School buses wait in 2021 outside Thomas Hart Benton Elementary School in Columbia (Rudi Keller/Missouri Independent).
As a growing number of Missouri school districts drop COVID mitigation measures under threat from Attorney General Eric Schmitt, at least two closed the doors on their fall semester early due to large numbers of staff and students out sick.
Meanwhile, local public health departments said Tuesday they still have not heard from the state Department of Health and Senior Services on how to interpret a recent court ruling that has wrought confusion over their ability to monitor and contain the spread of COVID-19.
“We’re just kind of floating in this big ocean, all of us in a boat by ourselves, just trying to decide how we’re going to navigate these waters,” said Audrey Gough, administrator of the Shelby County Health Department, later adding: “There’s been just so much miscommunication and so much unknown, and we’re standing here holding a bag and hoping that it doesn’t blow up in our face.”
On Nov. 22, Judge Daniel Green ruled that state regulations granting local health departments the authority to issue health orders violated the Missouri Constitution. As a result, he declared orders issued unilaterally under the regulations “null and void.”
Since Green’s ruling, more than a dozen health departments have halted aspects of their work to mitigate the spread of the coronavirus and numerous school boards have voted to allow COVID protocols, like mask mandates, to expire, while others faced protests from parents for keeping them for now.
Despite the state health department’s request to appeal Green’s ruling, Schmitt has refused and has sent cease and desist letters to school districts and health departments, warned of future litigation if they fail to comply immediately and set up an inbox for parents to send complaints about districts continuing mitigation measures.
On Monday, the counties of Jackson and St. Louis filed a motion seeking to intervene and appeal Green’s ruling or request a new trial.
On Tuesday, the counties were joined by Melanie Hutton, the administrator of the Cooper County Public Health Center in central Missouri, who also filed a request to intervene in the case and that Green’s ruling be vacated.
Cooper County Public Health Center wrote in its court filing, which was obtained by The Independent, that “the apparent misinterpretation of the scope and applicability” by the attorney general has called into question the health center’s ability to issue health orders under other provisions of state law, whether its prior health regulations are lawful and whether it was Green’s intent that his ruling “render null and void all county health orders.”
With multiple motions to intervene, Green said oral arguments will be held in the case if all parties agree, according to court records.
The South Nodaway R-IV Board of Education in Barnard in northwest Missouri voted Monday night to cancel class for the rest of the fall semester due to staff shortages caused by COVID-19. Students will return a day early from winter break, the Maryville Daily Forum reported.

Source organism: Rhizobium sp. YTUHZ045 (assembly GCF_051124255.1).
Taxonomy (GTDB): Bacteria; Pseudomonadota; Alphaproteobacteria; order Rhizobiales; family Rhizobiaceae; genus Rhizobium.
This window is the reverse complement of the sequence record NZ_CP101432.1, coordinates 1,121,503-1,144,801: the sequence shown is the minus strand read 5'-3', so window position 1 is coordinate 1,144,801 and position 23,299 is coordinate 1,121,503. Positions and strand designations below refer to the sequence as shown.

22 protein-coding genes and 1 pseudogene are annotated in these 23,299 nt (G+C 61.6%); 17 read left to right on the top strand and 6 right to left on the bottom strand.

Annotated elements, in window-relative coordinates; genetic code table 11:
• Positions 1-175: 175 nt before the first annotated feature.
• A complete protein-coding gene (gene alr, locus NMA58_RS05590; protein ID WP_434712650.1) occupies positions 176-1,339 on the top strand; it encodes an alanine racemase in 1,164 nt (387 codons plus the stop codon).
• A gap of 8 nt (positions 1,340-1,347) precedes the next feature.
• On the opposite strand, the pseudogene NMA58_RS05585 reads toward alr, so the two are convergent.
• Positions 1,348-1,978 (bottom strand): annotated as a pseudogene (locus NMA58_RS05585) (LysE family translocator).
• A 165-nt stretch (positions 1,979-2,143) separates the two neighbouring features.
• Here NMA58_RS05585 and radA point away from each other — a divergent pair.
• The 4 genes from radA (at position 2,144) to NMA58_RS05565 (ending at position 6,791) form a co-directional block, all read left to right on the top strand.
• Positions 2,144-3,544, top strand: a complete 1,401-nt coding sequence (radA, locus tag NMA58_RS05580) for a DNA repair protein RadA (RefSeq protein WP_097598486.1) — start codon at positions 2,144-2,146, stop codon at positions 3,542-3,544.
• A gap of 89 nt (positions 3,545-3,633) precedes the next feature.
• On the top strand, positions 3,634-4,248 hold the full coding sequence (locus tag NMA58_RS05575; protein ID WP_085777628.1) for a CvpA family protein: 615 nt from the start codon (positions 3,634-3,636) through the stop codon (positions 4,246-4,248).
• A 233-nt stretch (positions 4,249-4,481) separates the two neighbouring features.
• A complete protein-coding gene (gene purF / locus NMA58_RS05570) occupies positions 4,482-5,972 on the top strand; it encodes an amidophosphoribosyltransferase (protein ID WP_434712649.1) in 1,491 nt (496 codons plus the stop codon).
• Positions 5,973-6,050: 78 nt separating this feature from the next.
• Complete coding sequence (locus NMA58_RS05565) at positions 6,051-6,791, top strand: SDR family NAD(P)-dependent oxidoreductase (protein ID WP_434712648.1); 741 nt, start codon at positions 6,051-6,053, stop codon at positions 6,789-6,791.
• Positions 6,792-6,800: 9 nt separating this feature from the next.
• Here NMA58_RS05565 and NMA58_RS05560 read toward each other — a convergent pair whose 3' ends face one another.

Last week, the district’s superintendent and administrators helped prepare and serve food due to shortages among cafeteria staff, The Forum reported.
In a letter to parents Tuesday, Superintendent Dustin Skoglund wrote that the district had six positive COVID cases among students, 11 students out with unconfirmed cases, five confirmed cases among staff, six staff who had been identified as close contacts and two that are sick with unconfirmed COVID cases.
Skoglund wrote that the district believes in-person learning is the best option and it intends to reschedule the missed days when more students can attend.
“It is our hope that the additional time away from school will promote wellness and recovery for those staff, students and community members dealing with illness and allow them to celebrate the holiday with their families,” he wrote.
According to a state hotspot map of COVID cases, over the last two weeks Nodaway County has seen one of the largest amounts of new cases per capita compared to other counties across the state.
Nodaway County, with a little over 22,000 people, has the state’s fifth-highest per capita coronavirus infection rate since Nov. 1, with 295 cases reported this month after 458 in November, according to state health department data.
The Polo R-VII School District in Caldwell County outside of Kansas City informed families Monday that “due to the large capacity of illness” its elementary and middle schools were experiencing, the district’s holiday break would begin a day early on Thursday, rather than Friday afternoon.
The infection rate in Caldwell County, with a little over 9,000 people, has been about half the rate in Nodaway County since Nov. 1. The county has had 66 cases this month, almost equal to the 72 it had for the full month of November.